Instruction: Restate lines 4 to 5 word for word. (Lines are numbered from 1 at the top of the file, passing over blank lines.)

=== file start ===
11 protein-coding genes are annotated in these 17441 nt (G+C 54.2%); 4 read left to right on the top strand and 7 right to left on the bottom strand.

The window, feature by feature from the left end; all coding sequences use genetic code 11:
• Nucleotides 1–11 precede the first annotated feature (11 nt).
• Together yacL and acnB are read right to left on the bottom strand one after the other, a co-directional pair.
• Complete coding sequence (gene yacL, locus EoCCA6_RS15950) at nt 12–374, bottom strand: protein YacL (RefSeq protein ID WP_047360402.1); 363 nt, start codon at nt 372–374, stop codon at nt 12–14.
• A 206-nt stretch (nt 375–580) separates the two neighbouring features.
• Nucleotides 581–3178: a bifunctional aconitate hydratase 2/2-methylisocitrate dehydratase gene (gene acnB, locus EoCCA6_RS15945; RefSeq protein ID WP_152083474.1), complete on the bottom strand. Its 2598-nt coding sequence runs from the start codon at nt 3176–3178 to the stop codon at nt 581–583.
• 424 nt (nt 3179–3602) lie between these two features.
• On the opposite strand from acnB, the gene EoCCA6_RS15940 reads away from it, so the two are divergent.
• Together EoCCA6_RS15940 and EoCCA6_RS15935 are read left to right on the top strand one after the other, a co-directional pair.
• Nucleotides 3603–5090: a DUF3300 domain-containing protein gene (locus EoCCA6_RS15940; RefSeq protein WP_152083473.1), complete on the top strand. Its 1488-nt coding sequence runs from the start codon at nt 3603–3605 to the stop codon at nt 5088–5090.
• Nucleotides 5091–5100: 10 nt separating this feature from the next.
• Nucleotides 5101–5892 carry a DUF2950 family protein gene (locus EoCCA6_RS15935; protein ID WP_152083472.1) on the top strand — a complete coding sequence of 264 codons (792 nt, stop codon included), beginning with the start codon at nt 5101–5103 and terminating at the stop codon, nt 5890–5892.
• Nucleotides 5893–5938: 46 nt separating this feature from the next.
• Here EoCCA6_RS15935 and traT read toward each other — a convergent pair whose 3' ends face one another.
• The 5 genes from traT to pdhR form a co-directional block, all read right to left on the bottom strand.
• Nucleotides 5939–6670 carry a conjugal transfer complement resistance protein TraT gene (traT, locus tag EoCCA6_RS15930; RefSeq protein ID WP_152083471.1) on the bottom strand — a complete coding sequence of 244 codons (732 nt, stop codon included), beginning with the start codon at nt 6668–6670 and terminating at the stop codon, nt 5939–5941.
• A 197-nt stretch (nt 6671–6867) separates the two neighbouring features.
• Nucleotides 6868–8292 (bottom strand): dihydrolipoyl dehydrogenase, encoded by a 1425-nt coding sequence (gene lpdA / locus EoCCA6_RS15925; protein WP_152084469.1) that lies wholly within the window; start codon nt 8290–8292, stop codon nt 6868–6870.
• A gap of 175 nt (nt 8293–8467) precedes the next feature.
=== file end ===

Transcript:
• Together yacL and acnB are read right to left on the bottom strand one after the other, a co-directional pair.
• Complete coding sequence (gene yacL, locus EoCCA6_RS15950) at nt 12–374, bottom strand: protein YacL (RefSeq protein ID WP_047360402.1); 363 nt, start codon at nt 372–374, stop codon at nt 12–14.